Yes, the work involves hard choices and will dissatisfy some who voted for you.  Do you think every single person was on board with any of the hard things that this country has had to decide over the decades and centuries?  This is not about who voted for you.  This is about coming up with a workable plan for how this huge and successful country is going to make and spend its government dollars–so we can stay successful.

It took the Catholic Cardinals–who are part of an organization that’s struggling with scandles and major differences of opinion just as we are–two days to get their job done.  That is not because it was easy.  It was because they accepted it was theirs to do and did it.

Take a lesson, Congress.  Take a lesson, Mr. President.  Get this job done!  Come up with a budget.


Re-thinking My To Do List

Wednesday, March 6th, 2013

Are you playing fair with your To Do list? I’ve been abusing mine for about a decade now and didn’t even know it.

I tell myself that I’m not a slave to it–I did finally see the light about the lunacy of “getting it all done at all costs” a while back.  But I’ve just discovered I’m stilling approaching that To Do list the wrong way.

I’ve been using it as a daily confirmation that I have worth as a person—salvation via getting a lot done.  And the painful truth is that this is just another perfectionist strategy—a way to avoid the pain of being deemed not good enough in someone else’s eyes by completing task after task after task, day after day after day.

To let go of perfectionism, you have to stop worrying about what other people will think.  I thought I had accomplished that–and in many ways I have.  But I still worship at the altar of “getting things done.” The wrongheadedness of this finally became clear to me courtesy of Brene’ Brown’s The Gifts of Imperfection.  The gifts she discusses aren’t consolation prizes.  Imperfection is actually a whole lot better way to live than all the perfectionist striving I’ve been guilty of over the years, including my worth-through-productivity mania.

Brown knows my game.  She too was devastated when she learned that a stiff dose of work ethic wasn’t a particularly evolved approach to life.  She refers to herself as “a recovering perfectionist and aspiring good-enoughist.”  She’s also a social scientist who’s been doing qualitative research on shame for much of her career.  That’s right—perfectionism is a facet of shame.  I’ve been driving 90 miles an hour down that dead end for decades!

The news was a shock, but also a big relief.  I’ve been frustrated for months about how little I get accomplished these days compared to three or four years ago.  I used to write a long list of chores for the next day every night, and then, bright and early the next day, I would get going on those things—roaring through them like I was on a mission to save the world.  Much of the time, nobody but me had decided they needed to be done.  In the vast majority of cases, if I didn’t get them done, nothing bad was going to happen.  But getting through that list made me feel like a superstar.  I was effective.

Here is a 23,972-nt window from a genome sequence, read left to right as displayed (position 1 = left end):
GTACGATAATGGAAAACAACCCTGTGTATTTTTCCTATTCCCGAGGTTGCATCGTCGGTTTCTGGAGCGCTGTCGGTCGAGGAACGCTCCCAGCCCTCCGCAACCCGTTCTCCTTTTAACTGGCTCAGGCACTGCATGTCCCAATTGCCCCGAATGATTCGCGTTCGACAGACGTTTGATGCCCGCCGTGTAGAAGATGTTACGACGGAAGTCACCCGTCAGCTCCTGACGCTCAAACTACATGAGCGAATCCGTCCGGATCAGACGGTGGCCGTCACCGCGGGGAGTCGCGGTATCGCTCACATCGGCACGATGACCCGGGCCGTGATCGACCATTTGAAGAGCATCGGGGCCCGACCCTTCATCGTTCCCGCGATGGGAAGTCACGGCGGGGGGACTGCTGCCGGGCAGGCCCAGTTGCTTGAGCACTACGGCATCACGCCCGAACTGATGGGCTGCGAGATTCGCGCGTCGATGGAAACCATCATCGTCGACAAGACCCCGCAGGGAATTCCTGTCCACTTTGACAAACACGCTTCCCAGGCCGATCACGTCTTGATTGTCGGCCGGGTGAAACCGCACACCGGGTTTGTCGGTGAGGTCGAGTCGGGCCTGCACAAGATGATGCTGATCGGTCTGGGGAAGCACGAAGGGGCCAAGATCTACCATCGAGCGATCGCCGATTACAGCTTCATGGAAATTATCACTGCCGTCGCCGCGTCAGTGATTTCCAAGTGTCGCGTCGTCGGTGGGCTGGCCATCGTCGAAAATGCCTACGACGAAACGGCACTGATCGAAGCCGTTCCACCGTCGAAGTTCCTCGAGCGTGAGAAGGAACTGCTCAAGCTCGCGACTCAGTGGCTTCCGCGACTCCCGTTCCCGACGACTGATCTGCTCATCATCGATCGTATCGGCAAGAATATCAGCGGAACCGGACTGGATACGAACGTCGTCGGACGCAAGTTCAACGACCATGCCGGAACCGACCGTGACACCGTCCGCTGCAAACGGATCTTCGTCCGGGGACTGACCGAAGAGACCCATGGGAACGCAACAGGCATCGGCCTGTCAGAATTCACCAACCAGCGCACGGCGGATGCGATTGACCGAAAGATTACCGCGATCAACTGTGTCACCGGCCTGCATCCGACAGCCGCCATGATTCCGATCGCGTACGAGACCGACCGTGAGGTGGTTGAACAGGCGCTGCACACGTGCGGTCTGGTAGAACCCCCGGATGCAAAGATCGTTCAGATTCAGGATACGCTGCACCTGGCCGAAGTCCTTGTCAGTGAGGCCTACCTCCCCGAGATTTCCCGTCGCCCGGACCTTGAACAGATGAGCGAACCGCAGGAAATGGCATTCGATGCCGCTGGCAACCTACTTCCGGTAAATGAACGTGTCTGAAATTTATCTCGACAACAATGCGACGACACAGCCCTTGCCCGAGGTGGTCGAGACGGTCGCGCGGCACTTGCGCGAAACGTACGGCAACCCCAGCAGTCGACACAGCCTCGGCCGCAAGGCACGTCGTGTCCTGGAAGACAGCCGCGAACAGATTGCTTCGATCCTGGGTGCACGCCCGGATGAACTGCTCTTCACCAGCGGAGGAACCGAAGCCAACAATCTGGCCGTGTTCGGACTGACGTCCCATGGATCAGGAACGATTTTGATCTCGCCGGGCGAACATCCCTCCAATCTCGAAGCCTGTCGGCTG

Recently, it’s gotten more and more difficult to make myself work on the list each day.  More and more often, I don’t even write one out the night before.  I’ve been worried that this meant I was losing my grip on my life. I can’t even get a simple to-do list done?

After reading what Brene’ Brown had to say, the dawn came.  A while back I asked the Universe for help to get wiser about doing what really needs to be done.  I thought that it was a case of rededicating myself to that daily list.  Until I read about her experience, I didn’t even realize the resistance to my To Do list mania was the answer to that prayer.

Who says I have to get anything done?!  Who’s keeping count?  I’ve been in an ever-accelerating role as Simon Legree, meanly enslaving myself. That’s no more admirable than subjugating someone else.

A few days ago, I turned over a new leaf.  Instead of that long To Do list, I jot down what I really do need to remember to do.  Then I remind myself that my day is mine to do with as I choose.  Yes, I need to honor my commitments, but usually, it doesn’t all have to get done “today.”  And it’s okay to change my mind as the day progresses.

Work is a good piece of life; it’s not work that needs to be eliminated here.  It’s important to keep that in mind.

What I—and maybe you–need to stop doing is the frenzied rush through an arbitrary list of tasks that has become the default proof that I (we) deserve to be alive today.  I need to erase the notion that work—even meaningless work that doesn’t need to be done at all—trumps the less socially acceptable stuff like play and taking a nap.

“To Do” lists are great for remembering what needs to get done.  You do want them in your toolkit.  But they aren’t inflexible marching orders, and there is no correlation between the length of your list (with everything crossed off) and your value as a person. To be really wise, you need to use a strategy that includes knowing when to ignore them.